Crisis at The Liberian Embassy



The Perspective
Atlanta, Georgia
March 14, 2005


The crisis surrounding the Consular Section at the Embassy of Liberia is growing thicker and could have far reaching repercussions.

As reported by this paper two weeks ago, the Ambassador of Liberia in Washington, DC, Mr. Charles A. Minor, closed the consular section, chained its doors and issued a statement saying that his actions were prompted by corrupt practices in the section where some employees were pocketing consular funds. Since then, there have been some new developments.

A team of investigators, comprising the Inspector General of the Ministry of Foreign Affairs and the Auditor General of the Republic of Liberia came to Washington DC to look into the financial and administrative issues at the embassy. Upon their arrival the Inspector General ordered Mr. Minor to open the the Consular Section and allow the consular officer to enter her offices, although no consular functions were carried out during the investigation.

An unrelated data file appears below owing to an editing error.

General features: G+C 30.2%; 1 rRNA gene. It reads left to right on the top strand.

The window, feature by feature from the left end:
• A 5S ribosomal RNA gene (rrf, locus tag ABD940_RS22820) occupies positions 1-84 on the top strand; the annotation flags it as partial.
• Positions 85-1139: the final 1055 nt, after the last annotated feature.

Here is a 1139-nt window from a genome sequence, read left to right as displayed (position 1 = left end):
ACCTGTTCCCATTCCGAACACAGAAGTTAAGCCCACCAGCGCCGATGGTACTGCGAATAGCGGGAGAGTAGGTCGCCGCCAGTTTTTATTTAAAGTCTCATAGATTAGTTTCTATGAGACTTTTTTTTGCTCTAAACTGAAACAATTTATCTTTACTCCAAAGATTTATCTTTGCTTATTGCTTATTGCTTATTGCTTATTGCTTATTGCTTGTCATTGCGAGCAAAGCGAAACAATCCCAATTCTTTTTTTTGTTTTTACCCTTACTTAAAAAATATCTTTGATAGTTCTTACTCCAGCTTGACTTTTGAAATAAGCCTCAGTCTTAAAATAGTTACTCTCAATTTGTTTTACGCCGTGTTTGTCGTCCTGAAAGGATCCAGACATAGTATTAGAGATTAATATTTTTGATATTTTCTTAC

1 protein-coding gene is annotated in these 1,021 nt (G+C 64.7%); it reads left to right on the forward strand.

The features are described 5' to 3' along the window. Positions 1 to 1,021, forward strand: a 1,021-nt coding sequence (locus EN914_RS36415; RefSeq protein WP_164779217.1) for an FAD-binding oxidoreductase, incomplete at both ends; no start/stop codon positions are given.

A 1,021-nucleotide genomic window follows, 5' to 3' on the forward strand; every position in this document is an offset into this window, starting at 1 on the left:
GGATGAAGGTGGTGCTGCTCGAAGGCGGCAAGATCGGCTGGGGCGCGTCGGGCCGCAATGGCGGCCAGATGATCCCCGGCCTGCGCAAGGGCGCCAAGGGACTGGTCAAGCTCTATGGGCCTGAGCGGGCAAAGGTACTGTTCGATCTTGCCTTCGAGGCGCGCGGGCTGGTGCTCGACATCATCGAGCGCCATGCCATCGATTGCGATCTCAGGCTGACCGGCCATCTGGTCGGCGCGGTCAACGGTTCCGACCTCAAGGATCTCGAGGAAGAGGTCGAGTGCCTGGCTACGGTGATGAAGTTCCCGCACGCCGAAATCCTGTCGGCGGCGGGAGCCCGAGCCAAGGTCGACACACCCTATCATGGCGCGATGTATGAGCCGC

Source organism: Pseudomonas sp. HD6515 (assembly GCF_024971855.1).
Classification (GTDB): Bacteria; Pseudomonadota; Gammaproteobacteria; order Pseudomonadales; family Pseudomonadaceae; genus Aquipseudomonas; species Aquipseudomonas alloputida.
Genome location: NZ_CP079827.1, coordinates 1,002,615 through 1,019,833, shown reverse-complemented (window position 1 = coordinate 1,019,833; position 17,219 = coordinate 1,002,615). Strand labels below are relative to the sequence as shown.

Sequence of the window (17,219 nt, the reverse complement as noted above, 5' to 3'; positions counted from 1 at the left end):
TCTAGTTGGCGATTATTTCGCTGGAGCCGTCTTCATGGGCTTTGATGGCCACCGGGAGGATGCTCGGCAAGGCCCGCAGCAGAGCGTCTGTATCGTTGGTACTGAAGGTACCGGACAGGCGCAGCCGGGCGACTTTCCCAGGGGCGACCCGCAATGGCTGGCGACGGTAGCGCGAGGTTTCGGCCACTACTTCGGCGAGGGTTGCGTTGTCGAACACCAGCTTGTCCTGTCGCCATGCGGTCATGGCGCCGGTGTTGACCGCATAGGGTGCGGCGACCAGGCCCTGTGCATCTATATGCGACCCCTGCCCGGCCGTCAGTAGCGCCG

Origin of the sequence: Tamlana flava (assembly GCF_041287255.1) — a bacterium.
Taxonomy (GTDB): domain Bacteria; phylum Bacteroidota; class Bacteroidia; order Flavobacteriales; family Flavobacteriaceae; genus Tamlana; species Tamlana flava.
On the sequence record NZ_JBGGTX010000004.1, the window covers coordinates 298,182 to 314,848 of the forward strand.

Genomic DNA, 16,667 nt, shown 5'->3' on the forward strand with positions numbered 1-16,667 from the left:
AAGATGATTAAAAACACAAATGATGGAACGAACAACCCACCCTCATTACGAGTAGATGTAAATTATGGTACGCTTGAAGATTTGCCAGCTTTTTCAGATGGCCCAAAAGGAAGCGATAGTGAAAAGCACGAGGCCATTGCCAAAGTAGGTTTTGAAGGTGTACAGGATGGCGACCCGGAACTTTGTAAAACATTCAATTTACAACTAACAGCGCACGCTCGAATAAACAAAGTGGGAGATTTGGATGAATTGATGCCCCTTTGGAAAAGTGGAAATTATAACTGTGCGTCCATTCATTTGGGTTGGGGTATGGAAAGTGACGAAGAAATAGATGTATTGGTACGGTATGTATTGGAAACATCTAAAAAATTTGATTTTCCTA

On Friday, March 11, 2005, the team completed its audit and inspection. The Inspector General then asked Ambassador Minor to allow the Consular section to carry out its functions in accordance with a directive received from the Minister of Foreign Affairs. The ambassador refused to open the section. He then called Chairman Gyude Bryant in Monrovia and put him on a speakerphone with the Inspector General. The Chairman sided with the Ambassador and told the Inspector General that the consular section should remain closed until they (the investigators) bring the reports back to Monrovia.

Could this matter lead to a serious crisis between the Mansion and Foreign Ministry? Stay tuned!

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